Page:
(Kützing) Schoeman and Archibald 1986 Category: Asymmetrical biraphid
BASIONYM: Frustulia copulata Kützing 1833
Valves semi-lanceolate to semi-elliptical, dorsal margin smoothly arched, ventral margin concave. Valve ends narrowly rounded. Axial area narrow, raphe arched and positioned towards the ventral margin with proximal and distal ends deflected dorsally. Dorsal fascia distinct, round to elliptical and typically “closed” to the axial area and dorsal margin by a row of short striae. Ventral fascia typically longitudinally wider than dorsal and extending to the ventral margin. Dorsal striae weakly radiate in central area becoming more radiate at apices, and broken longitudinally by intercostal ribs. Thickened hyaline bar often visible on the dorsal margin separating vale face and mantle. Ventral striae uninterrupted, radiate in the middle, becoming convergent towards the apices and consisting of a single areola.
Basionym: Frustulia copulata
Author: Kützing 1833
Length Range: µm
Striae in 10 µm:
Frustulis sparsis lanceolatis acutis, apicibus hyalinis, binalim copulatis, opposite incurvatis, luteo-fuscis, medio subinflatis et macula hyalina orbiculari notatis.
Unter schwarzbraunem Schaume, der sich am Uter eines kleinen Baches bei Bruckdorf unweit Halle gebildet hatte, sie war noch mit Frustulia acuminata vermischt und schein ganz bewegungslos.
Lee, K. and Round, F.E. (1988). Studies on freshwater Amphora species. II. Amphora copulata (Kütz.) Schoeman & Archibald. Diatom Research 3(2): 217-225.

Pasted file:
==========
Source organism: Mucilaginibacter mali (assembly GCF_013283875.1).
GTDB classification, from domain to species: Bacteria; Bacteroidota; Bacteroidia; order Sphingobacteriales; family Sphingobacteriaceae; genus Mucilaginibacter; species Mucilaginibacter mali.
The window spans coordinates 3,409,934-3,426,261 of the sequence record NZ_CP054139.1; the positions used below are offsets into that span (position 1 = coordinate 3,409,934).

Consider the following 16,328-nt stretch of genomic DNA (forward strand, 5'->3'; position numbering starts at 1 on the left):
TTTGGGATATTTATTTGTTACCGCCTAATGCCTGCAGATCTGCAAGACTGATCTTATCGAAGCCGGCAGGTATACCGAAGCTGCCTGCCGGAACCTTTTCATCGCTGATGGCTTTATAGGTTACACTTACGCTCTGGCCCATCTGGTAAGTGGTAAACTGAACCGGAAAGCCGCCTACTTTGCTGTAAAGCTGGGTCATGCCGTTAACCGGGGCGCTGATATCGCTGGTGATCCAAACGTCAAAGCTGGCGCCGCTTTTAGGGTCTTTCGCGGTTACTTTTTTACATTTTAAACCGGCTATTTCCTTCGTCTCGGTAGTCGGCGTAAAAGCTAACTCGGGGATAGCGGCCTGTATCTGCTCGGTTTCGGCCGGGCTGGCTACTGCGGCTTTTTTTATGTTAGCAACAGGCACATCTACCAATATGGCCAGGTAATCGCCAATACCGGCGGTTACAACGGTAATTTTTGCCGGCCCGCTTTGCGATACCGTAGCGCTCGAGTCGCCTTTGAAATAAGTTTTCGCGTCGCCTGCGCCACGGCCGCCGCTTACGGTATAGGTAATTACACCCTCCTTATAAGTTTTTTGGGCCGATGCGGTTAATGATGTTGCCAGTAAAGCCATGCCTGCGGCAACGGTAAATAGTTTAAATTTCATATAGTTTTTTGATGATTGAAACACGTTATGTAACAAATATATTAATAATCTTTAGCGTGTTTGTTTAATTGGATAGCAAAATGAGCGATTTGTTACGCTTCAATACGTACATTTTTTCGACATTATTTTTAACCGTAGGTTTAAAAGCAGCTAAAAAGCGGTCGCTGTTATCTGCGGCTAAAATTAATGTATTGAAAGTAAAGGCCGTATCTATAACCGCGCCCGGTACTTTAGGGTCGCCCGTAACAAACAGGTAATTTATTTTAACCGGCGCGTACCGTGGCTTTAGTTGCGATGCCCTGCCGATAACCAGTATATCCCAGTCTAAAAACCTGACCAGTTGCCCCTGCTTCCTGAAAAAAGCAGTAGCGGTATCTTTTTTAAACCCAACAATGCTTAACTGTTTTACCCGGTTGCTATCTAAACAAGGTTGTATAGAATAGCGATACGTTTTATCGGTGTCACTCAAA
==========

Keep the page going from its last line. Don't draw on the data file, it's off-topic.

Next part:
Schoeman, F.R. and Archibald, R.E.M. (1986). Observations on Amphora species (Bacillariophyceae) in the British Museum (Natural History) V. Some species from the subgenus Amphora. Journal of South African Botany 52(5):425-437.
The Environmental Protection Agency (EPA) western Environmental Monitoring and Assessment Program (EMAP) study was completed during the years 2000-2004 (see citations at bottom of this page). Over 1200 streams and rivers in 12 western states (Arizona, California, Colorado, Idaho, Montana, Nevada, North Dakota, Oregon, South Dakota, Utah, Washington and Wyoming) were selected for sampling based on a stratified randomized design. This type of design insures that ecological resources are sampled in proportion to their actual geographical presence. Stratified randomized design also allows for estimates of stream length with a known confidence in several “condition classes” (good or least-disturbed, intermediately-disturbed, and poor or most-disturbed) for biotic condition, chemistry and habitat.
Results are published in:
Johnson, T., Hermann, K., Spaulding, S., Beyea, B., Theel, C., Sada, R., Bollman, W., Bowman, J., Larsen, A., Vining, K., Ostermiller, J., Petersen, D. Hargett, E. and Zumberge, J. (2009). An ecological assessment of USEPA Region 8 streams and rivers. U.S. Environmental Protection Agency Region 8 Report, 178 p.
Stoddard, J. L., Peck, D. V., Olsen, A. R., Larsen, D. P., Van Sickle, J., Hawkins, C. P., Hughes, R. M., Whittier, T. R., Lomnicky, G. A., Herlihy, A. T., Kaufman, P. R., Peterson, S. A., Ringold, P. L., Paulsen, S. G., and Blair, R. (2005). Environmental Monitoring and Assessment Program (EMAP) western streams and rivers statistical summary. U.S. Environmental Protection Agency Report 620/R-05/006, 1,762 p.
Stoddard, J. L., Peck, D. V., Paulsen, S. G., Van Sickle, J., Hawkins, C. P., Herlihy, A. T., Hughes, R. M., Kaufman, P. R., Larsen, D. P., Lomnicky, G. A., Olsen, A. R., Peterson, S. A., Ringold, P. L., and Whittier, T. R. (2005). An ecological assessment of western streams and rivers. U.S. Environmental Protection Agency Report 620/R-05/005, 49 p.